Thermistors are internally composed of a chip of ceramic or polymer that is connected at two terminals to electrodes. The chip is then coated with relatively thermally conductive glass or epoxy, forming its external packaging. Non-specialized, glass thermistors are generally available in two packaging geometries herein dubbed “radial” and “bead”. Cylindrically shaped radial thermistors are generally larger than bead thermistors and have stiffer electrodes with tight manufacturing tolerances informed by their use in printed circuit board design. They typically have a lower surface-area-to-volume ratio than semi-spherical bead packages, implying a qualitatively more sluggish response to temperature changes. Nevertheless, their geometry is critically easier to integrate with microfluidic components that are assembled by hand, and were therefore selected as the packaging of choice in the design presented in this report.

The discrete microfluidic element shown in Figure 1 was constructed such that glass body of a radial thermistor was submerged in the microfluidic channel, maximizing contact area for heat conduction between fluid and the thermistor surface. This was accomplished by fabricating each component in two parts, allowing for simple, bench top level assembly. These parts, dubbed the “body” and “cap”, of the element were self-registered by a pin-and-socket interference fit similar to that used in larger assemblies of discrete microfluidic elements. Where electronic leads were drawn out of the body and cap, small silicone gaskets were inserted. Upon assembly of the cap and body, the gaskets compressed to seal unintended gaps for leaks and isolate the leads electrically (see Section 4). The combination of self-alignment between the cap and body as well as the friction between the thermistor and gasket held the thermistor approximately in the center of the microchannel element in the body. The result was a channel area roughly 200 µm wide around the thermistor packaging. No leaks were detected from this channel through the cap-body interface at continuous flow rates of deionized water as high as 50 mL/h, or roughly 0.75 kPa. A small amount of epoxy was used between the cap and body to improve the leak proofing to flow rates as high as 150 mL/h, or roughly 2.2 kPa.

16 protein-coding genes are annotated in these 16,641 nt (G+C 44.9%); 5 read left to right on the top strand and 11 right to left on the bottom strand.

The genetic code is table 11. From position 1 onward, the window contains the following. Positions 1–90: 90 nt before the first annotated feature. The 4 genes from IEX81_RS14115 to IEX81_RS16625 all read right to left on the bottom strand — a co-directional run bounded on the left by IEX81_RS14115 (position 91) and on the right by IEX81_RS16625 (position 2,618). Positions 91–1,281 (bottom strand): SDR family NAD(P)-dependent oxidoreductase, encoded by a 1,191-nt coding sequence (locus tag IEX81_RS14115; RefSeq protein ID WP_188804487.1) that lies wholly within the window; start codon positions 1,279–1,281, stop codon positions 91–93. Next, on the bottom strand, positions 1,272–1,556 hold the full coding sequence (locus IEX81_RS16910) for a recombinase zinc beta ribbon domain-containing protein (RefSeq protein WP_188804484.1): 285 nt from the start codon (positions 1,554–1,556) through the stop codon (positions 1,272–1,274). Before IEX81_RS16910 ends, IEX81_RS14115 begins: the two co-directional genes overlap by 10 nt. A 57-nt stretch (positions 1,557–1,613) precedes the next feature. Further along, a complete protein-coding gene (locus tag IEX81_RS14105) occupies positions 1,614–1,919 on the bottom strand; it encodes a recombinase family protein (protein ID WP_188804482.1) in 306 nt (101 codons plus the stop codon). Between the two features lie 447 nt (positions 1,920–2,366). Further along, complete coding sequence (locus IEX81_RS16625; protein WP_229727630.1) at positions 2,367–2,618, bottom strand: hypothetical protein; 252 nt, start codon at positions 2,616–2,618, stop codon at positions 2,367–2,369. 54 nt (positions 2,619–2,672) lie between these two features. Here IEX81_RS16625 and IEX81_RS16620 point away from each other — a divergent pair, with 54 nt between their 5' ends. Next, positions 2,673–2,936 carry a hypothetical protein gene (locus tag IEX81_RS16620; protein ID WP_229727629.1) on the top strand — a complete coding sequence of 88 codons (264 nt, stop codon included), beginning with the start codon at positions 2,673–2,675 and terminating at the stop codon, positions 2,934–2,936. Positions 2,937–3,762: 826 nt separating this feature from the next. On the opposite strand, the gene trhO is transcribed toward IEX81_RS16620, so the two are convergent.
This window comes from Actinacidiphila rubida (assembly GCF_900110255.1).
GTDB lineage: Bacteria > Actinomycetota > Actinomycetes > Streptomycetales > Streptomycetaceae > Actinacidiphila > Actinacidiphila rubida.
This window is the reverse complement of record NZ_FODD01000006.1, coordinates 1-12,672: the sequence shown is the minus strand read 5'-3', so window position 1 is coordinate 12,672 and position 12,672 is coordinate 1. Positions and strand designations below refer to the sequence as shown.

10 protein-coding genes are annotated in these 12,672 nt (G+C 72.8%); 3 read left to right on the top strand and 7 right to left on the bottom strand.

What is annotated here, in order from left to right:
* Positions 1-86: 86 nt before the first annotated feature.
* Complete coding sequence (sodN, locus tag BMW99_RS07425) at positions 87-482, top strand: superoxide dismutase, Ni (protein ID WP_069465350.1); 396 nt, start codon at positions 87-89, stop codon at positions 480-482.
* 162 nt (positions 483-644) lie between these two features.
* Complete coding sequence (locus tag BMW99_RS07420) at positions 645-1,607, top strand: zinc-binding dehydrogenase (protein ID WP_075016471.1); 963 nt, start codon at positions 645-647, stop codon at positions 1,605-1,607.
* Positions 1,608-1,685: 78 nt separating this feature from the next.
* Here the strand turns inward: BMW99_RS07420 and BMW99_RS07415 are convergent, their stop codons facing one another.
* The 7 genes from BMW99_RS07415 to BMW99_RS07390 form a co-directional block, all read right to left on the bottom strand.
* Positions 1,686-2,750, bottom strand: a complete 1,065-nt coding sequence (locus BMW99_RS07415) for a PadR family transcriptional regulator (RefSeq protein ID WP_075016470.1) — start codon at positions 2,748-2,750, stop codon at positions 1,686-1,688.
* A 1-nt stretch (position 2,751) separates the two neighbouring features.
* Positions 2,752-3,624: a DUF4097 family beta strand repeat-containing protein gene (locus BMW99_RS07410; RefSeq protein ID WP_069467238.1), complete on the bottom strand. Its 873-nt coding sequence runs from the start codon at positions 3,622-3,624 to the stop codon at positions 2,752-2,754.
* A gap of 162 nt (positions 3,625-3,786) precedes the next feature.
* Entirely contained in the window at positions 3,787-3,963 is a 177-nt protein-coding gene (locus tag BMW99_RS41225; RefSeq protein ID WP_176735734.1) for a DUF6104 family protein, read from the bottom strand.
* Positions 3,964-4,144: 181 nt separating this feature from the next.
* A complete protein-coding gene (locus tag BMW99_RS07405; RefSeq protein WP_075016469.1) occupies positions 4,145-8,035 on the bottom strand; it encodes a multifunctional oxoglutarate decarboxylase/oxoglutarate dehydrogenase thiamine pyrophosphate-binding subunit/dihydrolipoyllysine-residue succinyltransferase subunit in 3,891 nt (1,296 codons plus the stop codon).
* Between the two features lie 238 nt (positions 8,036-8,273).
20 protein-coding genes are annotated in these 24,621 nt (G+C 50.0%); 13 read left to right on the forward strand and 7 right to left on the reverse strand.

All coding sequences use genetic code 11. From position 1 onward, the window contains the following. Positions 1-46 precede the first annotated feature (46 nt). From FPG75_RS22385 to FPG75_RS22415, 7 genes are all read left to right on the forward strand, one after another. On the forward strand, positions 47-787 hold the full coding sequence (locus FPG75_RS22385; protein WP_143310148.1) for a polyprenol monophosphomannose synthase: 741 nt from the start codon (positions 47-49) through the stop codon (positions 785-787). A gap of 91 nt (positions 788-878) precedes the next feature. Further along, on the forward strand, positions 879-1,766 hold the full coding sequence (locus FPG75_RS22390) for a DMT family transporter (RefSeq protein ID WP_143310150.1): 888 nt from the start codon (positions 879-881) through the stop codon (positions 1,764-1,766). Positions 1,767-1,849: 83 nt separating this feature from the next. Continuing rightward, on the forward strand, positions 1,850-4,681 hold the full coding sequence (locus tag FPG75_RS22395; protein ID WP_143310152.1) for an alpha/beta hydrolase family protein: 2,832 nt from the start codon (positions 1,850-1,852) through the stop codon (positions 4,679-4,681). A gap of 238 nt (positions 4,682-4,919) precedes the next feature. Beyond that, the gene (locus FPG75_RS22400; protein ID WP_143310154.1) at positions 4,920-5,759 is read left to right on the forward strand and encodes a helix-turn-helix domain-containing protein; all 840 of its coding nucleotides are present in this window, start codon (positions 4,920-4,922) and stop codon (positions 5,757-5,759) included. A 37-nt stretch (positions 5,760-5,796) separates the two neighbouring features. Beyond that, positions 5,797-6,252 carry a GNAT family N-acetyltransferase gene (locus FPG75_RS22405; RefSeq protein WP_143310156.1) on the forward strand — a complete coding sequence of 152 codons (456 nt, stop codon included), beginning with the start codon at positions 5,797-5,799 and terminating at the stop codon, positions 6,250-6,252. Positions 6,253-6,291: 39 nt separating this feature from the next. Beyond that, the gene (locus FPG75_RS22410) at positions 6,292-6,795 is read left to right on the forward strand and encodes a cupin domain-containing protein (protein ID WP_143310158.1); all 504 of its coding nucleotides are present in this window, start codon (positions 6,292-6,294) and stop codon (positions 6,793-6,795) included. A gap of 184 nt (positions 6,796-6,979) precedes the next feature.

Figure 1. (a) Exploded-view Computer Aided Design (CAD) model, depicts the insertion of a radial-style thermistor inserted into a microchannel element through a single face and sealed by polydimethylsiloxane (PDMS) gaskets with two slits for electrical leads; (b) Assembly of the device demonstrated in this work.
Figure 1. (a) Exploded-view Computer Aided Design (CAD) model, depicts the insertion of a radial-style thermistor inserted into a microchannel element through a single face and sealed by polydimethylsiloxane (PDMS) gaskets with two slits for electrical leads; (b) Assembly of the device demonstrated in this work.
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2.2. Flow Rate Dependent Response

Thermistors summarily behave as temperature-dependent, nonlinear resistors. Consequently, electrical current developed through a thermistor will cause Joule heating of the device. This heat can offset the absolute measurements of the temperature if the thermistor is unable to dissipate power effectively. In microfluidic channels, substantial hydraulic resistances R hyd relative to macroscopic, traditional channels may also result in the generation of heat from viscous, laminar flows. These values are often in the MPa∙s/m3 to GPa∙s/m3 range, and for typical pressure-driven flow conditions they often result in a Reynold’s Number less than 0.1 [27,28,29]. For a device such as that shown in Figure 2 to achieve a steady-state measured temperature ( T m ), a balance between heat generated due to self-heating of the thermistor and microchannels and heat dissipated by the circuit overall must be established. This is expressed mathematically by balancing power generated by an electrical resistor P eR and hydraulic resistor P hR with a general expression for power dissipation   P c . Equations (1) and (2):

P eR + P hR = P c
V 2 R ( T f )   + Q 2 R hyd = h ( Q ) ( T m ( R ) T f )

Here, V 2 / R is the heat generated by the thermistor with resistance R as a function of its temperature T f due to the voltage V across its leads, nominally around 0.625 mW (or 2.5 V across 10 kΩ at 25 °C). Similarly, Q 2 R hyd is the heat generated by flow rate Q through the microfluidic circuit, often on the order of microwatts to milliwatts for typical assemblies. T f represents the actual temperature of surrounding fluid intended to be measured. In the device presented in this report, both the measured temperature T m and the power dissipated by the thermistor are dependent on its resistance R . h is a flow rate dependent prefactor that accounts for the ability of the fluid, surrounding packaging, and laboratory environment to transfer heat generated in the thermistor and microfluidic circuit to the laboratory environment. However, conduction of heat away from the fluid to the ambient environment from within the microfluidic circuit is expected to be minimal. This is validated by the observation that the thermal conductivity of the thermistor glass-body is an order of magnitude higher than that of the plastic used to construct discrete microfluidic elements. In addition, the thickness of the glass is an order of magnitude thinner than the thickness of the plastic. Therefore, heat is largely transferred between the thermistor and surrounding flows through forced convection, implying that h will be dependent on the flow-rate Q through the device. In addition, h is a function of the surface area of the thermistor-fluid interface, geometry, type of fluid, and other device design and operation specific parameters, which are all constant for a given experiment in this report. An analytical solution to Equation (2) is unlikely, considering the potential complex dependency of power balance on flow rate, making an empirical assessment of measurement nonlinearity the ideal approach to characterizing device response.